Nanotechnology and Robotics -- The future is upon us, according to inventor and futurist Ray Kurzweil. His most recent book, "The Singularity Is Near: When Humans Transcend Biology," envisions a future where humans and technology merge, making us super-intelligent half-machines with the ability to live almost forever.

It sounds like science fiction, but Kurzweil, an MIT graduate, argues that the "singularity" -- when technology will advance beyond our ability to comprehend it -- will happen around 2045.

As part of the "singularity," nanotechnology will have evolved such that tiny robots operating on a molecular level will swim through our bloodstream, repairing our damaged organs and cleaning up diseases.

Also during the "singularity," artificial intelligence will become so advanced we won't know whether we are interacting with a computer or another person. We may also have the ability to transcend our bodies, or "hardware," altogether, according to Kurzweil, and live forever as non-biological entities -- essentially living virtually as "software."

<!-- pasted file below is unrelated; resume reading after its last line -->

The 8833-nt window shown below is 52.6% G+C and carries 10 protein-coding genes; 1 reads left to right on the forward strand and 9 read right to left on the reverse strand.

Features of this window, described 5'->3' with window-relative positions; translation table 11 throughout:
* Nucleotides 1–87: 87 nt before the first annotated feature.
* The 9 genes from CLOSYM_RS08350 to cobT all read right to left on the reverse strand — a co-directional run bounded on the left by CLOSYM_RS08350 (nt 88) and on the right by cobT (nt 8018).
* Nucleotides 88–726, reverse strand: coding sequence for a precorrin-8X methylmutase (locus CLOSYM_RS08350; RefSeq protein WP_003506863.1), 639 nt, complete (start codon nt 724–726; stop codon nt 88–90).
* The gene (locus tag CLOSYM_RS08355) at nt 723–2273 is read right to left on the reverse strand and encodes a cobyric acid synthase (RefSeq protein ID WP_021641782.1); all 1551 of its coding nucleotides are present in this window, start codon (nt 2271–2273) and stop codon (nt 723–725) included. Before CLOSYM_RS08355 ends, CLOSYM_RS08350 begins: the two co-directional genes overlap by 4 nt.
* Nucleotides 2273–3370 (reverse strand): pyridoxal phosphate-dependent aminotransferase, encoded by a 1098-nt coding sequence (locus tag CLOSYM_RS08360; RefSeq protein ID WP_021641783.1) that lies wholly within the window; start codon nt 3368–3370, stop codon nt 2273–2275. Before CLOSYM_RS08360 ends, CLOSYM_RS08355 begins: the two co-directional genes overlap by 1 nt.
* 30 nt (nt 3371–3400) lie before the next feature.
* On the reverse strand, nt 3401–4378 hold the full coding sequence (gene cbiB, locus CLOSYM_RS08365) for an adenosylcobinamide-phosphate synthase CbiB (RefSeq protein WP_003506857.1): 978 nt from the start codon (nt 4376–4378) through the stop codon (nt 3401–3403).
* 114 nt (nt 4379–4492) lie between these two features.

Not everyone is thrilled about living forever in a "Blade Runner"-like future. In his 2003 book "Enough: Staying Human in an Engineered Age," environmentalist Bill McKibben says that too much tinkering with technology makes us less and less human.

"Immortality may give us a world in which there is less meaning in life rather than more," McKibben told the San Francisco Chronicle recently.

But just in case you are looking forward to Kurzweil's vision of eternal life, you don't have to wait until 2045 and hope the singularity occurs. Kurweil and Terry Grossman, M.D., the author of "The Baby Boomers' Guide to Living Forever," have started a company called Ray & Terry's Longevity Products, selling a host of nutritional supplements.

For just $33.95, you can begin your quest for a longer life with their premier product, the Supreme Chocolate Meal Replacement System, a low-calorie, high-nutrient shake mix. And if you're really serious about living longer, you can buy a dozen containers of the shake mix and save 25 percent.